In Business By the Book, Christian financial consultant and author Larry Burkett told the story of how he once became the victim of a bad long-term lease. The mistake he made was renting an office space in a building that had an unstable foundation. The problem with the foundation caused the entire building to literally sink several inches per year, and that in turn caused the building to be plagued by all sorts of electrical problems, power failures, and a water outage that lasted for several weeks.
Burkett honored the lease by remaining in the building for three years before finally moving his office to another building. A couple of months later, though, his former landlord called him, demanding that Burkett pay to remodel and repaint the former office. Since Burkett felt that he had already been more than fair with the landlord, he politely but firmly said, “No, I’m not going to do that. Those repairs are not my responsibility.” The landlord, however, continued to make the demands by frequently calling Burkett.
Burkett consulted an attorney, and the attorney agreed that Burkett had fulfilled his responsibility to the landlord. That reassured Burkett that the landlord was in the wrong. But Burkett’s oldest son had a different take on the issue, and he shared it with his dad. First, the son reminded Burkett that the landlord and his wife had lost their only child a few years earlier and had never gotten over the tragedy. Second, the son reminded Burkett that Burkett had often commented that he would like to do something to help the landlord as a way of showing Christianity to the man. As the son saw it, this was a perfect opportunity to do that. The son even reminded his dad that Jesus had taught that Christians should go the extra mile in their dealings with lost people even when those lost people are treating those Christians unjustly (Matthew 5:38-42).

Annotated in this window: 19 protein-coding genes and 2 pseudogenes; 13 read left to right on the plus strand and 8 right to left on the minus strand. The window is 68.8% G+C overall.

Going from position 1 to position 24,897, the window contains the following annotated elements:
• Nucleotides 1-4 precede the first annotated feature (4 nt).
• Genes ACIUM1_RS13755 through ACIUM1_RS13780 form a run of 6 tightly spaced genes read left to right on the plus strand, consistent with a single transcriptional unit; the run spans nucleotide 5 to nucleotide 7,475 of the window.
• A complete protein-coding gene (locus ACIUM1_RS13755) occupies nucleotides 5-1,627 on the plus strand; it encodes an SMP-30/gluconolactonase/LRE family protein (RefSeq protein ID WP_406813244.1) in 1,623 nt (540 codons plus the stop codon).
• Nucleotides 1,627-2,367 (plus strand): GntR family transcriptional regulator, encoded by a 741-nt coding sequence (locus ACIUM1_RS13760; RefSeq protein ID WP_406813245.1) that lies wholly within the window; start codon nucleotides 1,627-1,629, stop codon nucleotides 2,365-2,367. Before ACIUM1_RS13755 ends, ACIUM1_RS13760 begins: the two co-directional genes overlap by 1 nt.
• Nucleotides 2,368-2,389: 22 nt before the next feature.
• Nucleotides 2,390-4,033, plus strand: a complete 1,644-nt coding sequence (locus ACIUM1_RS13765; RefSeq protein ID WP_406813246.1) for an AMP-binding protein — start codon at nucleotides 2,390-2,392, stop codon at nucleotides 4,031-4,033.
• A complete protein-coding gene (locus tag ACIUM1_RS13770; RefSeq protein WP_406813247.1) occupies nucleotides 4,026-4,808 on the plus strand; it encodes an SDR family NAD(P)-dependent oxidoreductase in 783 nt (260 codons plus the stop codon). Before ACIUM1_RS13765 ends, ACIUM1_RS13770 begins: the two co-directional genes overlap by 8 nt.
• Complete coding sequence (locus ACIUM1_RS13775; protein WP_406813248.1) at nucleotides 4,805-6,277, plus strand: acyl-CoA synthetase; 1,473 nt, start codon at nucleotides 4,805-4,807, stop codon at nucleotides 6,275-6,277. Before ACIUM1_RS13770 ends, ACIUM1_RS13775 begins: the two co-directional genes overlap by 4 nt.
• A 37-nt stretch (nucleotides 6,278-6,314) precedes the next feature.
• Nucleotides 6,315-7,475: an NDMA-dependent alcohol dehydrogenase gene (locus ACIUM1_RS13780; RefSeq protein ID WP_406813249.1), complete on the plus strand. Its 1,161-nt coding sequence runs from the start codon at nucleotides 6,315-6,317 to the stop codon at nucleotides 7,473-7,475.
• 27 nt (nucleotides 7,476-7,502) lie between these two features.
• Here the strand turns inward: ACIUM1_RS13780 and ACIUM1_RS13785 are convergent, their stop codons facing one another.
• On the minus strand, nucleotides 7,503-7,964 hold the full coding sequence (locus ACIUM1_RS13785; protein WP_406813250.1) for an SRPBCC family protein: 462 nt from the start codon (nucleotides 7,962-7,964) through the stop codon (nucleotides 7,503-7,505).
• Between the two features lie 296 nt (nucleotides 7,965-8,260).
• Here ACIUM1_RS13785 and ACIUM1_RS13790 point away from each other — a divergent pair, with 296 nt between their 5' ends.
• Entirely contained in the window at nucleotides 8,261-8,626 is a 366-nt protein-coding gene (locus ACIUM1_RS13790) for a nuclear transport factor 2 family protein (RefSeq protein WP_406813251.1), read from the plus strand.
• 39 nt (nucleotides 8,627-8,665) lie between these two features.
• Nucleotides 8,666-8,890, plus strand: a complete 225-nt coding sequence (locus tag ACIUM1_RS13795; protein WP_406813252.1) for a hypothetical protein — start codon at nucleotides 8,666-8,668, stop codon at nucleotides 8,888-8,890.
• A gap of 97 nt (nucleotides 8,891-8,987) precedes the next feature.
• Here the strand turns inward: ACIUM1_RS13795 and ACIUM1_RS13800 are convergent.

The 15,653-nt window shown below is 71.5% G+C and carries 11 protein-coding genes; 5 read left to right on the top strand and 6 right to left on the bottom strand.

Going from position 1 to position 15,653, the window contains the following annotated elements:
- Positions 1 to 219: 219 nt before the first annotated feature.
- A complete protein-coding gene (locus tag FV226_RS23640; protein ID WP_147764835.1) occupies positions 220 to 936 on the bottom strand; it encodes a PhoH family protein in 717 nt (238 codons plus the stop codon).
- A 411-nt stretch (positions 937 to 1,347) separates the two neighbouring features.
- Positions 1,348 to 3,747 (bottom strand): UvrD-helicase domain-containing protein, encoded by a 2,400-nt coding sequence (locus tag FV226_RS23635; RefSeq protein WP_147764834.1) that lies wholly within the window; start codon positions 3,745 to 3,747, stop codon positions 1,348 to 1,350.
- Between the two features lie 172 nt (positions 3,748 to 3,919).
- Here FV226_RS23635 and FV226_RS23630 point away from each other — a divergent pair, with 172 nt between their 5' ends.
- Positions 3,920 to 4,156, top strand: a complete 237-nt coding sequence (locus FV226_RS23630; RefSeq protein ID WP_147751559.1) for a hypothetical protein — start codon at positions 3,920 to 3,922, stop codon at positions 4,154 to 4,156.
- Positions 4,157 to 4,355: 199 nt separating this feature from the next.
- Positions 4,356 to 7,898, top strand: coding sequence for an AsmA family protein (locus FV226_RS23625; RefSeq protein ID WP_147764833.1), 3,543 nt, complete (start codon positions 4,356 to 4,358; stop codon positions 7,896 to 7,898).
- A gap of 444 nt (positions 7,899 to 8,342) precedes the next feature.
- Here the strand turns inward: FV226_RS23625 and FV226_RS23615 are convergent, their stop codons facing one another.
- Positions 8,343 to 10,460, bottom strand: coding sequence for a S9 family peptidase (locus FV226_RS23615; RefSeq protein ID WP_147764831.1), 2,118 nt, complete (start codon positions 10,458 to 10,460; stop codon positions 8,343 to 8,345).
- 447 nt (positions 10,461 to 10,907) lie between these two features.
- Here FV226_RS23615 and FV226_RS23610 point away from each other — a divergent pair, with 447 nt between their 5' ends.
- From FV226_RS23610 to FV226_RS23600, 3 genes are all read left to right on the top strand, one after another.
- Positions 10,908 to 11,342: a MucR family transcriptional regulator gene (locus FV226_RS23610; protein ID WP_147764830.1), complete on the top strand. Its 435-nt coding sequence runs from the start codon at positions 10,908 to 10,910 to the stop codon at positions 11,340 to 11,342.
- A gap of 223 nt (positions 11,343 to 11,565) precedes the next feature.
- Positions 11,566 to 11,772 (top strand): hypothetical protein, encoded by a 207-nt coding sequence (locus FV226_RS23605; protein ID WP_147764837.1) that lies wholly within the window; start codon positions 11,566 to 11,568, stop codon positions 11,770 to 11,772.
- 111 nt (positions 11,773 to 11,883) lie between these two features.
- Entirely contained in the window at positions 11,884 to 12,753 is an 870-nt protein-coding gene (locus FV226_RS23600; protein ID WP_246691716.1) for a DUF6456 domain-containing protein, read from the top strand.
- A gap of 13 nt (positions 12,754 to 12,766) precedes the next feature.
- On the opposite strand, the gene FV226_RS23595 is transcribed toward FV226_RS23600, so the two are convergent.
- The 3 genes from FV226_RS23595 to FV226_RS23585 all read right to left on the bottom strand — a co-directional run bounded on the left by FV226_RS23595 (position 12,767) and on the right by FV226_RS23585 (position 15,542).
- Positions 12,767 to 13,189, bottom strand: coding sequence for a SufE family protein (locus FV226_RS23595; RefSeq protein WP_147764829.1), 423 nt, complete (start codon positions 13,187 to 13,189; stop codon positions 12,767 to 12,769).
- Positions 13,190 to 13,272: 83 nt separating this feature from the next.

In the end, the son’s argument swayed the father’s heart and Burkett committed to spending several thousand dollars to restore the virtually nonusuable office space. Spending that money was especially difficult for him because he was, after all, a financial consultant who made a living telling other people how to save their money and manage it better. What he came to realize, though, was that the situation between him and his former landlord was not so much a business deal as it was a spiritual deal. That placed it into a completely different category.
Christian, it could be that God might one day call upon you to go the extra mile for a lost person who surely won’t deserve it. Most likely you’ll even be called upon to go that extra mile as you are being treated unjustly. Even worse, you might not see any immediate results (good ones, anyway) from you going that extra mile. It will be during such times that you will have to trust God to take care of the outcome. No matter how the other person responds to your efforts, God will surely reward you somewhere down the line for your work. If nothing else, you’ll at least leave that lost person with a Christian witness that he or she should have no trouble remembering.